Table of contents
- Say "no"
- Surround yourself with related self-employed peeps
- Customer's interests prevails
- Follow courses
- Know when to stop
I have been a self-employed web developer since September 2019. It's been quite a ride. Let me share some of the most valuable lessons I've learned along the road.
It's not as easy as it sounds. Especially if you feel a connection with the person you should say no to. Sometimes it's the best for both of you. Short term pain, long term gain.
By saying no you don't miss out on that one opportunity. It provides the space for other opportunities to present themselves to you, that you can take on.
Surround yourself with related self-employed peeps
This lesson is probably one of the most valuable ones. Once I started to surround myself with self-employed copywriters, marketeers, designers and photo-/videographers, my projects elevated.
With a group of self-employed experts you get to take on bigger projects and produce higher quality results. Also, it's good fun to have some colleagues!
Customer's interests prevails
Working with other self-employed is amazing, but keep the customer's interest in mind. This should be the end goal. Sometimes this means doing things you hate. Building a design you don't agree with for example. If it's beneficial for the client's interest, you should do the work. You will reap the benefits in the long run.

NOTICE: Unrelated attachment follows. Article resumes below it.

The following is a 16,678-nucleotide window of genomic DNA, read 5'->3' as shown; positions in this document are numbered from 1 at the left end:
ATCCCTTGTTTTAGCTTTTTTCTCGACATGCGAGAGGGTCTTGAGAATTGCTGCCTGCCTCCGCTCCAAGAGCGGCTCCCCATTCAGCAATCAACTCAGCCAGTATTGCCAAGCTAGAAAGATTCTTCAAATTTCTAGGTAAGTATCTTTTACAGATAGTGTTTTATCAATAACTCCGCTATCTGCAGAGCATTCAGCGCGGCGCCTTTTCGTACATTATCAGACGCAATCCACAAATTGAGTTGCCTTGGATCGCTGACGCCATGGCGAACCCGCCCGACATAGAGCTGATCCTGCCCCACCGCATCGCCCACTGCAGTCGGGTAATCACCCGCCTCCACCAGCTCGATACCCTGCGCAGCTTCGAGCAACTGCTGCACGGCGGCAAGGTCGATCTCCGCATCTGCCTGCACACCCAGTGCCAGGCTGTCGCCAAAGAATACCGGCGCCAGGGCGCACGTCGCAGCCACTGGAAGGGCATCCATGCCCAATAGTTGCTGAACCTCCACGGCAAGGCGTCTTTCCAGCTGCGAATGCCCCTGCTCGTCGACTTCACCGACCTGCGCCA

Is there too big of a mismatch between your customer's interest and yours? Thank them and say goodbye.
It can be tempting to take on a sh*tload of work and just keep grinding. But please, my fellow self-employed, stay knowledgable. Take courses, visit workshops and go to meet-ups once in a while.
Following courses is one of the best investments you can make, as it's an investment in yourself.
Know when to stop
The freedom to work anytime seems tempting at first. But just because you have that freedom, doesn't mean you should take it. Find a rhythm that works for you.
Consistent work over a longer period of time makes success inevitable.
Those were some of the lessons I've learned in my time as a self-employed web developer. This list is going to be never-ending, but at the moment this is what I deem the most important ones.
Send me a tweet with your biggest self-employed lesson. Let's make a collection!